The proposed investment includes 3,000 permanent jobs on the 1,000-acre site in New Albany, Ohio. Time Magazine, which first reported the news, said Intel will build at least two semiconductor fabs.
President Joe Biden on Friday commented on the US government’s efforts to “increase the supply of semiconductors, produce more in America, and rebuild our supply chains here at home,” the White House said earlier.
Intel CEO Pat Gelsinger is scheduled to appear at the White House with Biden on Friday, sources told Reuters. The White House did not respond to a request for comment.
The initial $20 billion is the first step in an eight-plant complex that could cost tens of billions of dollars.
Intel declined to comment on its plans, but said in a statement that Gelsinger would disclose details on Friday of “Intel’s latest plans for investing in manufacturing leadership” as it works to “meet rising demand for… to satisfy advanced semiconductors”.
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Chipmakers are scrambling to ramp up production after manufacturers around the world, from cars to consumer electronics, faced chip shortages. Intel is also trying to reclaim its position as the maker of the smallest and fastest chips from current market leader TSMC, based in Taiwan.
Gelsinger also said last fall that he plans to announce another US campus before the end of the year, which would eventually house eight chip fabs.
He told the Washington Post the complex could cost $100 billion over a decade and eventually employ 10,000 people.
Gelsinger is driving Intel’s expansion plans, particularly in Europe and the United States, to compete with global rivals and respond to a global microchip shortage.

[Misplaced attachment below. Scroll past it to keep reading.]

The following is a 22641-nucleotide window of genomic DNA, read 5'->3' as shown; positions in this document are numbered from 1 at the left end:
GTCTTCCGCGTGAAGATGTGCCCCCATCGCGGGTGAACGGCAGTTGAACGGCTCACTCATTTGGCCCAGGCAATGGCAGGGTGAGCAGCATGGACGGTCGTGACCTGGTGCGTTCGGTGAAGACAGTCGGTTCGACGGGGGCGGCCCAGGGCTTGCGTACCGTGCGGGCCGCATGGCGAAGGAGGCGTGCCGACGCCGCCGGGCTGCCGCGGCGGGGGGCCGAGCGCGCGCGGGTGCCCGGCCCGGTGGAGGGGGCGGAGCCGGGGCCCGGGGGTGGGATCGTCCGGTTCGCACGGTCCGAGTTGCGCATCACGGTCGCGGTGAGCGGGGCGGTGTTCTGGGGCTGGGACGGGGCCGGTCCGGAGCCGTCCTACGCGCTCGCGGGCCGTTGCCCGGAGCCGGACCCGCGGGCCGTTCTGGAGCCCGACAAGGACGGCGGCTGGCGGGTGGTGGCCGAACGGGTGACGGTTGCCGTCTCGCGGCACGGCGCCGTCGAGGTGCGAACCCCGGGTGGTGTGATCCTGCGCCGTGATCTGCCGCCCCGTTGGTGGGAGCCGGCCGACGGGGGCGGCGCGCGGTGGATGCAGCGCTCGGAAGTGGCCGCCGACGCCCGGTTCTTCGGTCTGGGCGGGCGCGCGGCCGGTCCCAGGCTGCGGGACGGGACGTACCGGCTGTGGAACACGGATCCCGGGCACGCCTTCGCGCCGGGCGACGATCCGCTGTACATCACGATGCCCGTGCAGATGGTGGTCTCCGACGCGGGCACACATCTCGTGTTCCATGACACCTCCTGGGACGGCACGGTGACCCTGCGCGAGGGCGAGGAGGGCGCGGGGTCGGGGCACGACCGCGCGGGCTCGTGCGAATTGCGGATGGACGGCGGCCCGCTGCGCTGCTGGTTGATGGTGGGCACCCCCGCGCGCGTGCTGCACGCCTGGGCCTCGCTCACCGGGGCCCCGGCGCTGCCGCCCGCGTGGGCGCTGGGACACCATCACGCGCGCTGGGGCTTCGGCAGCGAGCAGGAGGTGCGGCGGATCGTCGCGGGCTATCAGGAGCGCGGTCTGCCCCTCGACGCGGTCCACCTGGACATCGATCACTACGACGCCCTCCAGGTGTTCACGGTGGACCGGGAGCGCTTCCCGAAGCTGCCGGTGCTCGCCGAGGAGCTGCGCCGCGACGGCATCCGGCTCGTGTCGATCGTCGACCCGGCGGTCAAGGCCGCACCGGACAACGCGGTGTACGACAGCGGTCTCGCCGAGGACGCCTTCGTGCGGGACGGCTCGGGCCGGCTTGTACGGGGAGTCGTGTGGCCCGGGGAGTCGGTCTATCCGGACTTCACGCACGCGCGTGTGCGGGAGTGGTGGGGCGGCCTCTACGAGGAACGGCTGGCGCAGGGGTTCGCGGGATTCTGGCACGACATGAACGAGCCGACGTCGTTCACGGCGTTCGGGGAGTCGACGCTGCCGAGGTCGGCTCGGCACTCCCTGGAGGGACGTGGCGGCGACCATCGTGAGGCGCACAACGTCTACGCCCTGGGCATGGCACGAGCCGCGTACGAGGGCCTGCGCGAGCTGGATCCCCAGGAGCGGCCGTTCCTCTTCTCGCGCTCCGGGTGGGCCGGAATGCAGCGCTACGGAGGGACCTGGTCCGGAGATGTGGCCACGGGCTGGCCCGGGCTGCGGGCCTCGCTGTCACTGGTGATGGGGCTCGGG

Intel and Italy are intensifying talks over investments expected to be worth around 8 billion euros ($9 billion) to build an advanced semiconductor packaging factory, Reuters reported late last year.
The Biden administration is going to great lengths to convince Congress to approve $52 billion in funding to dramatically increase chip production in the United States. The Senate voted 68-32 in favor of chip funding as part of a broader competition bill in June, but it was stalled in the House of Representatives.
House Speaker Nancy Pelosi said Thursday she hopes to “go to the conference” soon.
Still, Intel’s plans for new factories won’t alleviate the current shortage of demand, as such complexes take years to build. Gelsinger previously said he expects the chip shortage to continue into 2023.
In September, Intel broke ground on two factories in Arizona as part of its turnaround plan to become a major maker of chips for external customers. The $20 billion investments will bring the total number of Intel factories on its campus in Chandler, a suburb of Phoenix, to six.
Intel told Time it considered 38 locations before selecting New Albany, Ohio, in December. Ohio has agreed to invest $1 billion in infrastructure improvements to support the factory, Time said.